From CBS Sports … College football is celebrating its 150th birthday in 2019, and it’s time celebrate as the season draws near. Legendary plays, dramatic games and superstars of the sport have littered the college football landscape during its existence. To help remember the past, the CBS Sports college football crew got together to determine the 25 most iconic moments in college football history.

Obviously, the first football game between Princeton and Rutgers in 1869 gets the whole thing started. There would be no college football without it. But we’re looking at everything since then: jaw-dropping on-field moments, key hirings (or firings), advancements in the game that make it what it is today and everything in between.

Let’s take a look at 25 of our favorite moments over the 150 years of college football.

The Fifth Down Game

There are officiating blunders, and then there’s the Fifth Down Game between Colorado and Missouri in 1990. The Big Eight contest was marred by the officiating crew accidentally allowing the Buffaloes an extra down coming out of a timeout on what would be their game-winning drive. Mizzou fans, who rushed the field thinking they had won, will also contend that Buffaloes quarterback Charles Johnson was short on his fifth-down keeper. The end of the game was utter chaos, but after a lengthy deliberation, the score stood and Colorado won 33-31 on its way to an AP national championship. The two sides have since agreed to a 2030 game at Mizzou in celebration (if you will) of the 40-year anniversary of that game.

SaturdayBlitz.com: Bowl-eligibility for CU “definitely attainable”

From SaturdayBlitz.com … Mel Tucker inherits an experienced team and hopes to re-establish mental toughness back into Colorado football after it ended 2018 on a losing streak.

Last season Colorado got off to a 5-0 start for the first time since 1998 and was ranked No. 19 in the AP Poll heading into game six at USC. However, the Buffaloes didn’t win another game for the remainder of the year and parted ways with Mike MacIntyre after six seasons.

The debacle was a black eye for the program and athletic director Rick George knew he needed to hire a coach who could bring about a culture change in Boulder. A defensive-minded individual who’s well respected amongst his peers and has a knack for recruiting.

Enter, Mel Tucker, the former Georgia defensive coordinator, with experience at both the collegiate and pro levels. Although Tucker has never been a head coach, he has worked under some of the best names in the game, including Nick Saban, Jim Tressel and Barry Alvarez.

The 47-year-old brings instant credibility to the Buffaloes along with a boost of momentum that the players needed to put last season in the rear view mirror. His predecessor MacIntyre didn’t leave the cupboard bare and Tucker is potentially walking into a great situation.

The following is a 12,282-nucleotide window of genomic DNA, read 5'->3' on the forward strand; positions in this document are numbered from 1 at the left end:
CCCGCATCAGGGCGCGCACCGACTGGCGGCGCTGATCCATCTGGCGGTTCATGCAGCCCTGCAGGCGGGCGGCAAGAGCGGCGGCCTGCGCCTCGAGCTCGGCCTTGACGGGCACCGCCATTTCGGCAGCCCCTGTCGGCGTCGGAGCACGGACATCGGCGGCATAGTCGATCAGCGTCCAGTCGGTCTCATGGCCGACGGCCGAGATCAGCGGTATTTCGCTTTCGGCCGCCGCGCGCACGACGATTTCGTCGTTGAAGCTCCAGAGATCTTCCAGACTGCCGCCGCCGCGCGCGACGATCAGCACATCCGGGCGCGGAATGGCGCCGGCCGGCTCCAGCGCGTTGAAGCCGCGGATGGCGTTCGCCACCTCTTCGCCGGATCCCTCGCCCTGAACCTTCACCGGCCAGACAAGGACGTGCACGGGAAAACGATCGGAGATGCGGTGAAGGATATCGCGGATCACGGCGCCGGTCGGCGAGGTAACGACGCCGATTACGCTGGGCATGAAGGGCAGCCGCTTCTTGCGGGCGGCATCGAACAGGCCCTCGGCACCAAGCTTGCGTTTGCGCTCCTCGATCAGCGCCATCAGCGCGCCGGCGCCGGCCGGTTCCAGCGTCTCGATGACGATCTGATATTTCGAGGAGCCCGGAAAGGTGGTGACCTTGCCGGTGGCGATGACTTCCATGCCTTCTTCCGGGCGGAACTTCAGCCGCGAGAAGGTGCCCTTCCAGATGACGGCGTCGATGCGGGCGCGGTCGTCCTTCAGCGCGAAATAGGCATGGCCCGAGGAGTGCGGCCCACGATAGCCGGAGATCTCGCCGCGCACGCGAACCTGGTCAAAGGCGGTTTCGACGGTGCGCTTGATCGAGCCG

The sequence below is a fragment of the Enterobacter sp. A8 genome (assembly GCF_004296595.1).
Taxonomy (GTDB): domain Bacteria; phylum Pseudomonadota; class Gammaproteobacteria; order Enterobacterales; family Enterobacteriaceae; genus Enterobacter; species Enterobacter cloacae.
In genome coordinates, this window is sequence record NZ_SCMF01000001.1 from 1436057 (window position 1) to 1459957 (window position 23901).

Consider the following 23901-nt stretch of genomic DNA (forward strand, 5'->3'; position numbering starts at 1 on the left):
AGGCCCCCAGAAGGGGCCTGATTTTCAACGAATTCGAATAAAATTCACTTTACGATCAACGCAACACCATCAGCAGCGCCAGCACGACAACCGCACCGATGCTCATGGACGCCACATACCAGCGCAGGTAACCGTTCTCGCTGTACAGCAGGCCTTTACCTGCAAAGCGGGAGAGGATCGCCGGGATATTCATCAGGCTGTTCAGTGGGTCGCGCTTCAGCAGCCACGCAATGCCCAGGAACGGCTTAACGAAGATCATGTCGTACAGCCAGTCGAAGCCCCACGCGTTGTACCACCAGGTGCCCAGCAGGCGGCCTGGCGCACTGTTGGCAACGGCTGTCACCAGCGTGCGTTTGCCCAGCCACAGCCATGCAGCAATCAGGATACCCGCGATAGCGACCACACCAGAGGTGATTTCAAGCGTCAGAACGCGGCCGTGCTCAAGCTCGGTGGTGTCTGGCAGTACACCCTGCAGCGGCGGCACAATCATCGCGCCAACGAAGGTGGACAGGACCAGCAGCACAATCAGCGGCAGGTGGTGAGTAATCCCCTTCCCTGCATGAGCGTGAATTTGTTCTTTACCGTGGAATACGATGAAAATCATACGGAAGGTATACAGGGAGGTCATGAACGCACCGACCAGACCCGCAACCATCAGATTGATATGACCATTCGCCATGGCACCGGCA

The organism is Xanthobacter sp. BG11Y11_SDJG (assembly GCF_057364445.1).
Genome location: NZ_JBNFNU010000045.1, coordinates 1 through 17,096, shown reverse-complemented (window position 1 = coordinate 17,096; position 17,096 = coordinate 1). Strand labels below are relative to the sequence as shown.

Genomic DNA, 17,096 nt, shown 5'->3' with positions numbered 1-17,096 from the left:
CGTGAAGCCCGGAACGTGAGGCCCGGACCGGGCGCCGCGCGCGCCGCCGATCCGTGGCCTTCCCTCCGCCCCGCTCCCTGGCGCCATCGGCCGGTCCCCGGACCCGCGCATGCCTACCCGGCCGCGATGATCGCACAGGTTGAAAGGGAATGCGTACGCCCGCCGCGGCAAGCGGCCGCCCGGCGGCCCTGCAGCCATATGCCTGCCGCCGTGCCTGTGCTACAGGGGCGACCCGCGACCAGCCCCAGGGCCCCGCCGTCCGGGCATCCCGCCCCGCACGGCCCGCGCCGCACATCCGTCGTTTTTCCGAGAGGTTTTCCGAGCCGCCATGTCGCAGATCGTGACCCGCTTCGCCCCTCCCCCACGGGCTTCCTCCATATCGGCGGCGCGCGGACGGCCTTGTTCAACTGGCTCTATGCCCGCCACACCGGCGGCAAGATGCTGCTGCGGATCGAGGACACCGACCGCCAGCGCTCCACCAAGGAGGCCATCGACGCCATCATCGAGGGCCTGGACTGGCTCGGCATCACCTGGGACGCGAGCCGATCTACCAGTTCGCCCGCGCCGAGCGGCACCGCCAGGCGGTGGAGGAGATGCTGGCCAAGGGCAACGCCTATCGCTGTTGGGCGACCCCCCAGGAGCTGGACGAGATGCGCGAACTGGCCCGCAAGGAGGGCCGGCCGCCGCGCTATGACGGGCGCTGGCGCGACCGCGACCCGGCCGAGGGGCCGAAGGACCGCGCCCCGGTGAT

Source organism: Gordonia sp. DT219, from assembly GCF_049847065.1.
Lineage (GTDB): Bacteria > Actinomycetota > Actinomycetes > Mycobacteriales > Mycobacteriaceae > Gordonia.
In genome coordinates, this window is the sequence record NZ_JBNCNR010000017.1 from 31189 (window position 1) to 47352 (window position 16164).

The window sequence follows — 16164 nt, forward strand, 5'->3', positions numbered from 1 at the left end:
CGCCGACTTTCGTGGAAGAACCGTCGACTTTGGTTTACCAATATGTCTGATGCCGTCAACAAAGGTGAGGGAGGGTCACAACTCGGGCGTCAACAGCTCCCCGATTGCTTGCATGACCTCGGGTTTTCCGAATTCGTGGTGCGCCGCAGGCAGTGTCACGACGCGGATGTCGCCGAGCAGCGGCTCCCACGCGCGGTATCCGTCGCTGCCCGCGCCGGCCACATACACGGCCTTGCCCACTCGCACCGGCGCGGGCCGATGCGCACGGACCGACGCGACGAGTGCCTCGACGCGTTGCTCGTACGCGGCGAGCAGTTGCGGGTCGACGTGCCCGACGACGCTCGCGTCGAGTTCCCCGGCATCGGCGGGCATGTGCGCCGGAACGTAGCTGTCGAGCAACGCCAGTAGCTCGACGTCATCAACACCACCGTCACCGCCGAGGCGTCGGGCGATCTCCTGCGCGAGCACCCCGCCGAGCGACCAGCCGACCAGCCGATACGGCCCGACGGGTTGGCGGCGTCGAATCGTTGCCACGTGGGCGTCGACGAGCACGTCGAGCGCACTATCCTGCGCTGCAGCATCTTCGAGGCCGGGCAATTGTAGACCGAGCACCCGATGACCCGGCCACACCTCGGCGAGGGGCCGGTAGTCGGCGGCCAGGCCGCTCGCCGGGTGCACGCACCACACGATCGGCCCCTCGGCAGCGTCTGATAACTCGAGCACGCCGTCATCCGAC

There’s plenty of talent remaining on the roster. Colorado has a senior quarterback who threw for nearly 3,000 yards last season. One of the best wide receivers in college football and two of the best defenders in the Pac-12.

Reaching bowl eligibility for the first time since 2016 is definitely attainable for the team. The players are hungry so there’s no telling how high their ceiling could potentially get.

Read full story here

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August 9th

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NCAA rejects a requirement of national injury reports

From CBS Sports … Just when it seemed like the NCAA had become millennial hipsters, amateur sports’ Big Brother went old school. It drew the line at gambling. Actually, the line was already drawn.

The NCAA Board of Governors on Wednesday reaffirmed its stance on sports wagering.

  • No legal or illegal gambling on professional or college events (including fantasy leagues, office pools, brackets, etc.).
  • No national injury reports.

This after sources had been telling CBS Sports for months that the NCAA’s walls surrounding gambling were about to come tumbling down.

It seemed logical. The NCAA had reflected society’s mood recently joining the party when it came to alcoholmarijuana and gambling.

The NCAA had assembled an ad hoc committee on sports wagering, sticking a finger in the air to see which way the wind was blowing. The football season will kick off with at least nine states sponsoring sports gambling. Alcohol can now be served at championship events after a successful pilot program started at the College World Series.

The charge for that ad hoc committee was determine whether the membership had the stomach for more liberalized gambling rules for athletes. In essence, did the NCAA really want to suspend a senior of legal age making a $5 bet on the Packers?

The answer came back Wednesday. It was a resounding, “Yes.”

That status quo continues at the NCAA’s peril.

The association’s stance may change someday. We can even cite the reason. All it will take is some sort of point-shaving scandal for everyone to see the light.